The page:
Lewis Hamilton has claimed that the appointment of former drivers as a part of the group of race stewards at each grand prix in 2010 has helped the on-track action.
Although the Bahrain Grand Prix - the first event at which new FIA president Jean Todt's initiative was trialled - left observers cold with its lack of excitement, subsequent rounds in Australia, Malaysia and China have changed that view, with unpredictable conditions providing close racing. Hamilton, however, insists that knowing that there is an experienced racing voice amongst the stewards has also prompted those on track to be more aggressive, further enhancing the action.
"I think the FIA and their racing driver stewards this year have been the best I've experienced in F1," the McLaren driver told the audience during a Vodafone promotion in South Africa, "It's difficult in F1, but we're there to race and have a good time, not to mess around. For sure, we're all pushing the boundaries and rules are rules, but I think it's been a lot fairer and definitely more consistent now. The drivers are no longer afraid of having a real battle with someone without the worry of risking a penalty, and I think that's fantastic."
The 2008 world champion has had more than his fair share of run-ins with the officials - ranging from his controversial demotion at the 2007 Belgian Grand Prix to his lie-gate affair in Australia - and was up in front of the stewards again in Shanghai at the weekend. This time, his pit-lane battle with Sebastian Vettel, in which the pair banged wheels, was allowed to pass with little more than a reprimand - a decision that angered BBC
analyst - and former driver - Martin Brundle.
"After the brutal - and sometimes unfathomable penalties of the past few years - we now seem to have swung the completely other way," he wrote in his online column for the British broadcaster, suggesting that the action taken in China was too soft.
"I don't believe McLaren were guilty of an unsafe release when Hamilton nearly clouted the side of Vettel's car, but the subsequent driver behaviour down the pit-lane was positively dangerous. Vettel shoved Hamilton towards the wheel guns and mechanics, albeit long after Hamilton should have yielded. They both received a reprimand, but what does that mean? How long does a reprimand last and how many are you allowed to collect before a real penalty?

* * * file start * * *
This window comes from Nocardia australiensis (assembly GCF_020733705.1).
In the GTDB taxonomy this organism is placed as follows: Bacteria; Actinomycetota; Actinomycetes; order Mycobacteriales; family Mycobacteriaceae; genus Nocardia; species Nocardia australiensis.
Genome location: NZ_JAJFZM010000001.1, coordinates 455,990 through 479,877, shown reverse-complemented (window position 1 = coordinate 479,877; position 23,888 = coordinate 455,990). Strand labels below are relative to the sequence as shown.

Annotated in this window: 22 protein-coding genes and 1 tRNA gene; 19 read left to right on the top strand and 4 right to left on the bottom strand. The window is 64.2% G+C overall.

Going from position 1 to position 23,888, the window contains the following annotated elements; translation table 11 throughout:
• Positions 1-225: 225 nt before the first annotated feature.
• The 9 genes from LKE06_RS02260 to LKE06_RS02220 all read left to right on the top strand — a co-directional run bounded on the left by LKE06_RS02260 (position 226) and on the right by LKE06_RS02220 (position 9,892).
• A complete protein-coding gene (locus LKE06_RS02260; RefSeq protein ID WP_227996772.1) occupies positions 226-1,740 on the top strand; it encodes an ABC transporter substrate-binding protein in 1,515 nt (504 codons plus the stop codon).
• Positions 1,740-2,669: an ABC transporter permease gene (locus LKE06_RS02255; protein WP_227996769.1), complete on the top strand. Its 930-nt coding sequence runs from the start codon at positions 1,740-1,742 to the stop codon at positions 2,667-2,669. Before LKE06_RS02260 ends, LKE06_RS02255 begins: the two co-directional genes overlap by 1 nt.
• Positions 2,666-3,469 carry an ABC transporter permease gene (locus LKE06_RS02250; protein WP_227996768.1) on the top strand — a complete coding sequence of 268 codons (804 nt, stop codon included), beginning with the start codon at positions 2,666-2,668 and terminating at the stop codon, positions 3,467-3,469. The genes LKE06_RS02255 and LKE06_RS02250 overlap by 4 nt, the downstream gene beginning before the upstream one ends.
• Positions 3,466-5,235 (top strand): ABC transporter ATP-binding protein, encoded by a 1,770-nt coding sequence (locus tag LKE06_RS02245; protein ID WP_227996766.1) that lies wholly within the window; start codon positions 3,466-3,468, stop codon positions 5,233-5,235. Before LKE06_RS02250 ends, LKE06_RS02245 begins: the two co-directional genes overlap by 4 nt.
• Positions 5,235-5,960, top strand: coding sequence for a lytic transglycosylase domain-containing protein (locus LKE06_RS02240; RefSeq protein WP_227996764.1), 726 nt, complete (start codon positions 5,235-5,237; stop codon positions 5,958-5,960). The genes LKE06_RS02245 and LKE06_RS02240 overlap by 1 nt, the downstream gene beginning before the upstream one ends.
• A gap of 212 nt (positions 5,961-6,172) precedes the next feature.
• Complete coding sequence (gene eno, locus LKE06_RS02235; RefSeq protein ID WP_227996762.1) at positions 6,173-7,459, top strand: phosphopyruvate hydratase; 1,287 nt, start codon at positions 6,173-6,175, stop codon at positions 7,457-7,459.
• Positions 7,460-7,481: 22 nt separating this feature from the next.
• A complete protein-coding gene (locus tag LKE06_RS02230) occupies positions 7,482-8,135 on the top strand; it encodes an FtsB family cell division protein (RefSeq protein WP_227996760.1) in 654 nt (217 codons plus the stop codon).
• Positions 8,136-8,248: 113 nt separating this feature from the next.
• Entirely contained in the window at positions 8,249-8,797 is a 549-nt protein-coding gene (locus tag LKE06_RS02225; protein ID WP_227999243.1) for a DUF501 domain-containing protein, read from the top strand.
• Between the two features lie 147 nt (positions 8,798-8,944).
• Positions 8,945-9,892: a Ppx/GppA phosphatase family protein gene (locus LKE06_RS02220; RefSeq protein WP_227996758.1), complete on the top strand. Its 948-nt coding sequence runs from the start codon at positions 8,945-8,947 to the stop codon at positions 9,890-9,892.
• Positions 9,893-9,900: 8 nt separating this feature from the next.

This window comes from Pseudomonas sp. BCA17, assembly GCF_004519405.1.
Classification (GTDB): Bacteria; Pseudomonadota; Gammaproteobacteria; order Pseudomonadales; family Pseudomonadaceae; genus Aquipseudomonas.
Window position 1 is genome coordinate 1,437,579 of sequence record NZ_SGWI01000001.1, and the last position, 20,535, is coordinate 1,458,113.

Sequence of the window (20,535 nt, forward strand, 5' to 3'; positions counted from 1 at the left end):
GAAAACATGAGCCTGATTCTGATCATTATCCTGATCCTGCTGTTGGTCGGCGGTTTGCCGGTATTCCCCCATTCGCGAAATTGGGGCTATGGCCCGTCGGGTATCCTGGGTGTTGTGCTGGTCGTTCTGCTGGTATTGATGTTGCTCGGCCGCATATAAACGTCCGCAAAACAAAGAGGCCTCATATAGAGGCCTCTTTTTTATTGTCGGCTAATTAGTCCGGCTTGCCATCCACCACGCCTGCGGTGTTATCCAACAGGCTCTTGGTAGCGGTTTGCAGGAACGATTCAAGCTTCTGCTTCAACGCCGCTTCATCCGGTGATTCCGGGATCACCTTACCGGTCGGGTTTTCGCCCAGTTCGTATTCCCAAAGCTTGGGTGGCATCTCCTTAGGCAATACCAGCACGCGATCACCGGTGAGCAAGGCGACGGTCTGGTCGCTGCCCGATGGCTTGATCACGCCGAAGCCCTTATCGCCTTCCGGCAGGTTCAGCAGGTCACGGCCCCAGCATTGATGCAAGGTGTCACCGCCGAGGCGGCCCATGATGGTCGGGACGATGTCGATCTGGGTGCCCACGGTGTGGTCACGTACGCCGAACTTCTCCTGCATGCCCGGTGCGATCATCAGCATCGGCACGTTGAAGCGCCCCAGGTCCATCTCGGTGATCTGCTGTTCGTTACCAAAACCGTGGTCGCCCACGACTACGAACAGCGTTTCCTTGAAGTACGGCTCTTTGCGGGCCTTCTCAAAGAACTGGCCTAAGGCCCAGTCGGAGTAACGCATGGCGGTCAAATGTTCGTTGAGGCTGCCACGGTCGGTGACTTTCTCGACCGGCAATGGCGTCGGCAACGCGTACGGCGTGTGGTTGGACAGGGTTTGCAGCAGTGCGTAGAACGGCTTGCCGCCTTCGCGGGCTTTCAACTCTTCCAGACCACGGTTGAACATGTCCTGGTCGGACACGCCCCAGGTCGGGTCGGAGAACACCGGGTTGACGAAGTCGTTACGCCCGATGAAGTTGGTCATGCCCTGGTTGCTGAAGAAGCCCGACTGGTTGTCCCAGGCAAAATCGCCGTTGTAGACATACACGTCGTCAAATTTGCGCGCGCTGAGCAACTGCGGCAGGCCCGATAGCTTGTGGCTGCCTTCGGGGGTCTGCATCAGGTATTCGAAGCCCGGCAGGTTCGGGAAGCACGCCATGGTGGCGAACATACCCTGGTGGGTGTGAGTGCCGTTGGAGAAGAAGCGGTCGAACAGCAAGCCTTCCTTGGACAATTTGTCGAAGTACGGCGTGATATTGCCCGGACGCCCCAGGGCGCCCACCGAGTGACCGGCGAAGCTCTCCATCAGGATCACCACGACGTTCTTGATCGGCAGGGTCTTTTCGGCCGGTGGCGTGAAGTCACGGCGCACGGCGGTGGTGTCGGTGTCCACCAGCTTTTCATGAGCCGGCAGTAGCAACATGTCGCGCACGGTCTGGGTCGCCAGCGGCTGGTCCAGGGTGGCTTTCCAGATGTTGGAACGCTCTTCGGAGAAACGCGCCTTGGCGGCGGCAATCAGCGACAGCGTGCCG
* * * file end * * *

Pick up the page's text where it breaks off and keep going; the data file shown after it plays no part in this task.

"They are lucky I wasn't the resident driver steward for the weekend because I would have strongly recommended dropping them both some penalty places on the grid for the next race in Barcelona. The decision taken has set a very dangerous precedent."
Brundle admitted that he did not have the same degree of feeling about the battles between Vettel and Hamilton and between Ferrari drivers Fernando Alonso and Felipe Massa entering
the pit-lane - 'where no person or equipment is in the road' - although 'it has been interpreted before that this is against the rules', but would have thought about punishing racewinner Jenson Button.
"I would also have recommended at least a flaky reprimand, if not a drive-through penalty, when Button unreasonably slowed the pack for a safety car restart," he reasoned, "It was a clear breach of the rules unless he could demonstrate that the safety car had been unreasonably slow entering the pit-lane.
"I wouldn't have been a popular steward with my former McLaren team, but that job is not a popularity contest. Ask any referee"
Another former McLaren man, long-time test and reserve driver Alex Wurz, was the guest steward in Shanghai, following on from Alain Prost, Tom Kristensen and Johnny Herbert, who presided over the races in Bahrain, Australia and Malaysia respectively.